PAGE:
Trust us on this one, if you have a few minutes you're going to enjoy watching the Clark Retirement Community LipDub video that's been posted online by students at Michigan's Grand Valley State University.
It may be, as the school says, "the nation's first LipDub performed solely by residents of a retirement community." Here's how Grand Valley describes the video:
Maria Kari is a freelance writer and journalist currently based in Vancouver, BC.
"Who gives a [insert expletive] about an Oxford comma," asked the Vampire Weekend boys in 2008, shocking many an English teacher and publishing industry professional. Now, three years later, the usefulness of the oxford comma (also known as the serial comma) has come into question again. Let me preface this article by assuaging your worried souls: despite rumors to the contrary, the Oxford comma is not dead.
Completing Interstate 69 from Indiana to Texas is edging closer to reality, but advocates of the project want to keep it on the forefront in order to secure financing. Several speakers representing agencies and legislators championing the I-69 project talked about the importance of the roadway during a Madisonville-Hopkins County Chamber of Commerce After Hours-Hot Topic event held at the Eddie Ballard Convention Center on Tuesday night.
Polygamy has become passe — at least for young people in Indonesia and Malaysia.
86.5 percent of Indonesians between the ages of 15 and 25, and 72.7 percent of young Malaysians, disagree with the practice, according to a new survey. Of course, in and of itself that isn't earth-shattering news, but given that the countries are overwhelmingly Muslim and generally quite conservative, the number is interesting.
Stephen F. Hayes is a senior writer at The Weekly Standard.
Shortly after Senate minority leader Mitch McConnell unveiled his "contingency" plan for a debt limit increase, the Associated Press bulletin read: "GOP Leader McConnell proposes giving Obama new power for automatic debt limit increase."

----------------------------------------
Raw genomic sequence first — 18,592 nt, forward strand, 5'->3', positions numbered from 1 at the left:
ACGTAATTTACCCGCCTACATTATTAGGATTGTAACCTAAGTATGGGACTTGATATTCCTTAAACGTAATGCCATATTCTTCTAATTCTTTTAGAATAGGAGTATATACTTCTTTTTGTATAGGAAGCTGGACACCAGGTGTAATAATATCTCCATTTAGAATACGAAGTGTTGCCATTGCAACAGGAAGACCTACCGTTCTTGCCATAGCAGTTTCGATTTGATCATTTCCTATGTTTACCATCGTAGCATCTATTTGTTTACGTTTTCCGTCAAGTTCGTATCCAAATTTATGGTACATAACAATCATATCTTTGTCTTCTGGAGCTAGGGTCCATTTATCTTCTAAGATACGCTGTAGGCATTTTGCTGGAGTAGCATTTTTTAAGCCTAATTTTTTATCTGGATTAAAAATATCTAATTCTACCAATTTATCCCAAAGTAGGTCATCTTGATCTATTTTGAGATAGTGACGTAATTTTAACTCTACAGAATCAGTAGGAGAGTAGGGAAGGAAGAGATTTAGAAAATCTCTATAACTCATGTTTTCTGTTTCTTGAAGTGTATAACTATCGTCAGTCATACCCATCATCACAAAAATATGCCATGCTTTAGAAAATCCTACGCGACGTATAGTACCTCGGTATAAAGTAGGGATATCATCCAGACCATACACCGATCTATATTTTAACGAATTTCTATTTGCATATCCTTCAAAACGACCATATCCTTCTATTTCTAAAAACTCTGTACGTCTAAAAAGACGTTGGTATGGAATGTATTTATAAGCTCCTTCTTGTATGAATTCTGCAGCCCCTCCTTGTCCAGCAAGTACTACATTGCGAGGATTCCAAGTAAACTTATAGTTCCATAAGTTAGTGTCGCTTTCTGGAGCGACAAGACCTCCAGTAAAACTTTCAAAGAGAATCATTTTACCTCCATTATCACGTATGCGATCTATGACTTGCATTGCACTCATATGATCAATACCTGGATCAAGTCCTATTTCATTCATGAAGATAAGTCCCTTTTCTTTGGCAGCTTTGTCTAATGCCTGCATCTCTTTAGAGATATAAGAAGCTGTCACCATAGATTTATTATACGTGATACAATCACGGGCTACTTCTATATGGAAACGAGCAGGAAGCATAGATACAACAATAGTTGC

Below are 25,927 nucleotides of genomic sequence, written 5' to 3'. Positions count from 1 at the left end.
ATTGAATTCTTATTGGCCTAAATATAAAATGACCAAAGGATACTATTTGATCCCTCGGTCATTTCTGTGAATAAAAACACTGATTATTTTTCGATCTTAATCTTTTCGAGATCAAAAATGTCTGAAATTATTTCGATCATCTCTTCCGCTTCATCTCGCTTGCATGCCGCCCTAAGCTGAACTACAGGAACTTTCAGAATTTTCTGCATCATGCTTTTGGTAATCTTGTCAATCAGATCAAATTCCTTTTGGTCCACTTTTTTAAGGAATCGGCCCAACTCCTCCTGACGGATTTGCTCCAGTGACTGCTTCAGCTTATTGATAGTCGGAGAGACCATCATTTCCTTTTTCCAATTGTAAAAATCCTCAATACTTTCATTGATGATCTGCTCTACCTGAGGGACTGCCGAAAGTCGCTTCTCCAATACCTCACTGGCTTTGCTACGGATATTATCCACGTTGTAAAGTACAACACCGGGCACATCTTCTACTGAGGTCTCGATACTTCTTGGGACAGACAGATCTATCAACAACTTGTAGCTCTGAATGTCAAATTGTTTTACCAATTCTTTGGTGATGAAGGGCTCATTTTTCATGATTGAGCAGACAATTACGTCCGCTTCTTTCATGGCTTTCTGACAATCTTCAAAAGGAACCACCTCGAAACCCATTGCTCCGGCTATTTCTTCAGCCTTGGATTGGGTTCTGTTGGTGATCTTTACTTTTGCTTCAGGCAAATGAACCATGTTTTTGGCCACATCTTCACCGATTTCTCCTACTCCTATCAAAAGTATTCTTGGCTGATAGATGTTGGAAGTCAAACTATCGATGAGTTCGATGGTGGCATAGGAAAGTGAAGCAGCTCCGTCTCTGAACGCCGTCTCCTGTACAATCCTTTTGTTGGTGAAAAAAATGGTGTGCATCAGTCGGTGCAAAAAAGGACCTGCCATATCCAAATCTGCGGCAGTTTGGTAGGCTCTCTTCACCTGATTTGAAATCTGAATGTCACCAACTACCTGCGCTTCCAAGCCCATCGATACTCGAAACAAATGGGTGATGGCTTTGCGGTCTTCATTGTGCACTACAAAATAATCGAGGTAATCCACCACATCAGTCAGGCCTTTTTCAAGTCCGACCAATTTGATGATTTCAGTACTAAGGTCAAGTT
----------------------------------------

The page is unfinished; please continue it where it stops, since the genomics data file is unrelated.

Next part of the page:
It's surely not the headline McConnell wanted, but unlike much of the media coverage of the debt fight, it's accurate. And that's a problem.
Jonathan Chait is a senior editor at The New Republic. He writes the magazine's TRB column. He is also the author of The Big Con: Crackpot Economics and the Fleecing of America. He has worked at The New Republic since 1995.
A once-loved tradition where community news and events appeared weekly in the local newspaper is being kept alive, at least on a part-time basis. Up until about 20 years ago, nearly every small community in Casey County had a resident who collected local news and sent it each week to The Casey County News. Clarice Floyd was one of about 20 correspondents who did this, but as the years progressed, the correspondents faded away. Floyd, a spry and lively 92, is the last correspondent who still periodically gathers the news of her friends and neighbors in the Mt. Olive community. She became a correspondent in the late 1950s.
FRANKFORT – The Kentucky Cabinet for Health and Family Services is urging the public to take steps to avoid injury and illness during this period of extreme heat, particularly dangers associated with leaving children in vehicles. According to Safe Kids, 49 children in the U.S. died last year from heat stroke while unattended in vehicles. From 1998-2010, at least 494 deaths are known to have occurred nationally. In Kentucky, there have been 13 deaths attributed to vehicular hyperthermia during the same time period and one death every year since 2004.
Work started this week on the new zipline at the Black Mountain Off-Road Adventure Area. The $200,000 project represents a major investment for the Harlan County Outdoor Board Authority, and recently the board learned about the opening of a competing zipline in eastern Kentucky. A private developer has opened a zipline attraction at Red River Gorge in Wolfe County, but representatives of the outdoor board downplay the significance of that opening on their project
The feel-good story of last week about the young New York Yankees fan who very willingly gave back the home run ball that shortstop Derek Jeter clobbered to get his 3,000th career hit took a predictable but still somewhat depressing turn yesterday.